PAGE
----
A $4.4 million medical malpractice verdict is being reconsidered by the Court of Appeals of Georgia after the losing defendant asked the panel to overturn the jury’s verdict in favor of the plaintiff from May 2014. The issue at hand involves a form of participation by the jurors which is not usually seen in the court room.
The plaintiff was undergoing a cardiac catheterization procedure when "a small amount of radioactive tracer solution leaked into his arm due to IV infiltration, causing him to suffer complex regional pain syndrome that led to his need to have a stimulator implanted in his spine to help control his pain," according to medical malpracticelawyers.com. The defense denied both that negligence had occurred, as well as the claim that the plaintiff was suffering from complex regional pain syndrome.
In an effort to demonstrate to the jury that the plaintiff was indeed suffering from complex regional pain syndrome, the plaintiff’s lawyer asked that the trial judge allow to touch the plaintiff’s hands. This is because, "One symptom of complex regional pain syndrome is a temperature differential between the effected and non-effected parts of the body."
Experts for the plaintiff and the defense submitted conflicting testimony in this regard. The expert for the defense said no temperature difference could be determined, which the expert said the temperature difference was easily discerned. The plaintiff’s lawyer submitted to the judge that if the jurors could feel for themselves the alleged temperature difference, they would be able to confirm or deny the existence of complex regional pain syndrome in the plaintiff. Fewer than half of the jurors elected to feel the plaintiff’s hands.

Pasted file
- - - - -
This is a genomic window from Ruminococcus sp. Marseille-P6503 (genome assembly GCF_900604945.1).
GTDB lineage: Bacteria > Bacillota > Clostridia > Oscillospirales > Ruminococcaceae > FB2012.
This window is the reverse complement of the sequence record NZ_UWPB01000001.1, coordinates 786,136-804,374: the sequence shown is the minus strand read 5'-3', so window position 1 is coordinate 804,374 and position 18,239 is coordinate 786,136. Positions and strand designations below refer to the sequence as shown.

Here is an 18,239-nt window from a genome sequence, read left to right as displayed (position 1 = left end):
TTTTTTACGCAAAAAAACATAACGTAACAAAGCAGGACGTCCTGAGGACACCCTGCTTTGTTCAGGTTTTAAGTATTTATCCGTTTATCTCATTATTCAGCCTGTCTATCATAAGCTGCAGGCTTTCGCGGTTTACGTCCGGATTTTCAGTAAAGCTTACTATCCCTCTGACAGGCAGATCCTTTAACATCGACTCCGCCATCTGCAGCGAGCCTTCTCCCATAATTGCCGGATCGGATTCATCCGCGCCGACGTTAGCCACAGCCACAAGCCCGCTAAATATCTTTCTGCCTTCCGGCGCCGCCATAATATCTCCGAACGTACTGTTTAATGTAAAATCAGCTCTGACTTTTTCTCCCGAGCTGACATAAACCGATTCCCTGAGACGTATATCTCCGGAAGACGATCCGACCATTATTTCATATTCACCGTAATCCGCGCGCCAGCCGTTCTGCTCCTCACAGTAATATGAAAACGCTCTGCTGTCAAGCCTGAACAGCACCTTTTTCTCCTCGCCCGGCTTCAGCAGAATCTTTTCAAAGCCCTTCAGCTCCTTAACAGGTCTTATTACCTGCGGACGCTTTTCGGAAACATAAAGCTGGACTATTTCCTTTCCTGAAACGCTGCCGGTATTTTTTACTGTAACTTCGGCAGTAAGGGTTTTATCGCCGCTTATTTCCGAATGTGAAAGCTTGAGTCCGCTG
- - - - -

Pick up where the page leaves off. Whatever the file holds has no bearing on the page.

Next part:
The defense noted in its appeal that issues stemmed from the fact that temperature discernment is subjective, that not all the jurors touched the plaintiff’s hand (which could have caused them to have an influence over the other jurors during deliberations), and that by touching the plaintiff an "improper intimacy" was created between the plaintiff and the jurors.
The plaintiff’s lawyer noted that jurors had the right to use their own judgment after receiving conflicting testimony from the experts. Jurors are allowed to use all 5 senses, and used their sight to determine if the plaintiff’s skin tones had changed (which would suggest chronic regional pain syndrome). The lawyer also noted that the fact that only some jurors touched the plaintiff’s hands as consistent with the fact that jurors do not all approach their responsibilities in the same way. Some, for example, take notes, while others do not.